Plant Growth Regulation

, Volume 45, Issue 1, pp 63–73 | Cite as

Carbohydrates as regulatory factors on the rooting of Eucalyptus saligna Smith and Eucalyptus globulus Labill

  • Luciano da Rocha Corrêa
  • Daniel Cristiano Paim
  • Joséli Schwambach
  • Arthur Germano Fett-Neto


Comparisons between related species with different rooting capacities can provide insights into the mechanisms controlling adventitious root development. The availability of carbohydrates is often considered exclusively as an energetic requirement to drive root development; the major regulatory role in the process is often attributed to phytohormones, particularly auxin. The roles of light quantity (irradiance) and carbohydrate supply available to young aseptic donor-plants on the adventitious rooting response of Eucalyptus globulus (rooting recalcitrant) and Eucalyptus saligna (easy-to-root) were examined. The effects of the type of carbohydrate supply (sucrose or glucose) on the rooting response of cuttings was also evaluated. Light intensity supplied to mother-plants (30 or 60 μmol m−2 s−1) had limited influence on the rooting response of both species, whereas dark periods were detrimental, particularly for E. globulus. In E. globulus, rooting was promoted by the absence of sucrose in donor-plant media. Presence of sucrose in donor plant medium promoted root number but did not affect rooting percentage of E. saligna. A positive effect of glucose on cutting rhizogenesis was found if this hexose was supplied during the root induction phase, followed by sucrose in the root formation step, especially for E. globulus. The same effect was not seen with fructose. The beneficial effect of glucose in the induction phase on root number was also evident under suboptimal auxin concentrations.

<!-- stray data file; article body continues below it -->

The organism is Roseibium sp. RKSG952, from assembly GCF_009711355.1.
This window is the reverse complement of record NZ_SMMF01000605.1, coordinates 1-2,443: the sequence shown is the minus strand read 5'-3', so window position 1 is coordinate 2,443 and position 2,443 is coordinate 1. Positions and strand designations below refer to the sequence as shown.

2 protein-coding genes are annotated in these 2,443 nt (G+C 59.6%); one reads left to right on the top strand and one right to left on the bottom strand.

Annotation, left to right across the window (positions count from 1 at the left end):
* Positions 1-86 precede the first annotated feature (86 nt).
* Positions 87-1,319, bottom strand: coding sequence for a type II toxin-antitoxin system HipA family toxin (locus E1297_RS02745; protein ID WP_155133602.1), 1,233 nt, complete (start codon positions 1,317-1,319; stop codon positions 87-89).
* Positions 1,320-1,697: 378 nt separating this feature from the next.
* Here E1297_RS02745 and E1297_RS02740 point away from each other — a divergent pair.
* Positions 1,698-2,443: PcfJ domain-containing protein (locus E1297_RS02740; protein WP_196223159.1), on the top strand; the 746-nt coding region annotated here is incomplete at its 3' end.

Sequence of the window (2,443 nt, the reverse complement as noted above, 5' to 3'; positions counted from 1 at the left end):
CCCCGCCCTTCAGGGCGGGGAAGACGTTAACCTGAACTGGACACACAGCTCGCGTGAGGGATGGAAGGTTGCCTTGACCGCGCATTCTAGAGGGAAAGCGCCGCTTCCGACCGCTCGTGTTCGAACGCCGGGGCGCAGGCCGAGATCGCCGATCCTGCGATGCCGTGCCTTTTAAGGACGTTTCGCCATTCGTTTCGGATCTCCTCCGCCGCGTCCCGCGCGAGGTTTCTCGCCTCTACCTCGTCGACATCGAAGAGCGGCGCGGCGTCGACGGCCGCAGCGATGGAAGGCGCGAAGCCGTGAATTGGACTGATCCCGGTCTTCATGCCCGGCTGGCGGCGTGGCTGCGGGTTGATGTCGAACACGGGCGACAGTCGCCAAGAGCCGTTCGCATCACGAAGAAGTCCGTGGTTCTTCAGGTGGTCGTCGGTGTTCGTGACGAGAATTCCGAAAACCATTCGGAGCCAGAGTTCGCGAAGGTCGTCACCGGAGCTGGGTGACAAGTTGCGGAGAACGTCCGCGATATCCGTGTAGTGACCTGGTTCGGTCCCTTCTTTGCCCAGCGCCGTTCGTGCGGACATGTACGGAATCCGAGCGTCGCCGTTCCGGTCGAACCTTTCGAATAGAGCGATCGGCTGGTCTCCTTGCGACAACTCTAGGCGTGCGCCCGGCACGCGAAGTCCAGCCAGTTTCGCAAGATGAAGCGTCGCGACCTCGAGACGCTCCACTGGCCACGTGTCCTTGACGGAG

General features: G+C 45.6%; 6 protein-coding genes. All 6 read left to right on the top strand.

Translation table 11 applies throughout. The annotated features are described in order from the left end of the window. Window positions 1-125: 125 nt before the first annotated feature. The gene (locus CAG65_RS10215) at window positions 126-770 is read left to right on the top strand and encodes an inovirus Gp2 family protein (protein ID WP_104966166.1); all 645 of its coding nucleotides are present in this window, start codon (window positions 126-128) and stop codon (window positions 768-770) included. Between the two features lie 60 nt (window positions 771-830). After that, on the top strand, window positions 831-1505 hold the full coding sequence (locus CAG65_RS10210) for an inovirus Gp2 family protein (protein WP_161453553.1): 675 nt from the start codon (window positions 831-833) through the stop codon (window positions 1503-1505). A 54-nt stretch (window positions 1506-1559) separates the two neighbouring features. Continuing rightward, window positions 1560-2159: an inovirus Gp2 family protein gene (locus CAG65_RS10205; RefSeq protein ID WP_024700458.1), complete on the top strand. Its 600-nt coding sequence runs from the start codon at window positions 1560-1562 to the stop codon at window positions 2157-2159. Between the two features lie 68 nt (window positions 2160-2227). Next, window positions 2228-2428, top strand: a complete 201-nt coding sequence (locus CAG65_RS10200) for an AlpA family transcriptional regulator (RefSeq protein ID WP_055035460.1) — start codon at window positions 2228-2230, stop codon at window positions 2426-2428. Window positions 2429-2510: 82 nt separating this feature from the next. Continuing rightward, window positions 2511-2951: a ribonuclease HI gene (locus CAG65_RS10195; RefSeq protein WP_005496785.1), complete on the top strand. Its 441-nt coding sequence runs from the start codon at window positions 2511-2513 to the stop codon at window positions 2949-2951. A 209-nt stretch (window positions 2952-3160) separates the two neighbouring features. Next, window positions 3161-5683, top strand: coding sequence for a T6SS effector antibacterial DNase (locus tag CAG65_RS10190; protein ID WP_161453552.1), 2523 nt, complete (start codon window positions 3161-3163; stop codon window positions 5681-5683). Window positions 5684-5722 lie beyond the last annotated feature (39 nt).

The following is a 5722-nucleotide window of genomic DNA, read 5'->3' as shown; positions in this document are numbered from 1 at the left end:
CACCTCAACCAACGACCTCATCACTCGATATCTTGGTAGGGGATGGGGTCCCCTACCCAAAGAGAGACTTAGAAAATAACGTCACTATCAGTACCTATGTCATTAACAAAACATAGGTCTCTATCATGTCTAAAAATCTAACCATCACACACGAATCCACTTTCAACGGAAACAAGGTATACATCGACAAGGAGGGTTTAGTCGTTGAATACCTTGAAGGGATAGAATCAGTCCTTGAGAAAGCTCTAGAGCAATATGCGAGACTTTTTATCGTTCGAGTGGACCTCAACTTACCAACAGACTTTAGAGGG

Carbohydrate Eucalyptus Glucose Irradiance Propagation Rooting Sucrose 


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Copyright information

© Springer 2005

Authors and Affiliations

  • Luciano da Rocha Corrêa
    • 1
  • Daniel Cristiano Paim
    • 1
  • Joséli Schwambach
    • 2
  • Arthur Germano Fett-Neto
    • 1
    • 2
  1. 1.Departamento de Botânica, Laboratório de Fisiologia Vegetal, Programa de Pós-Graduação em BotânicaUniversidade Federal do Rio Grande do Sul (UFRGS)Porto AlegreBrazil
  2. 2.Centro de Biotecnologia (Programa de Pós-Graduação em Biologia Celular e Molecular)UFRGSPorto AlegreBrazil

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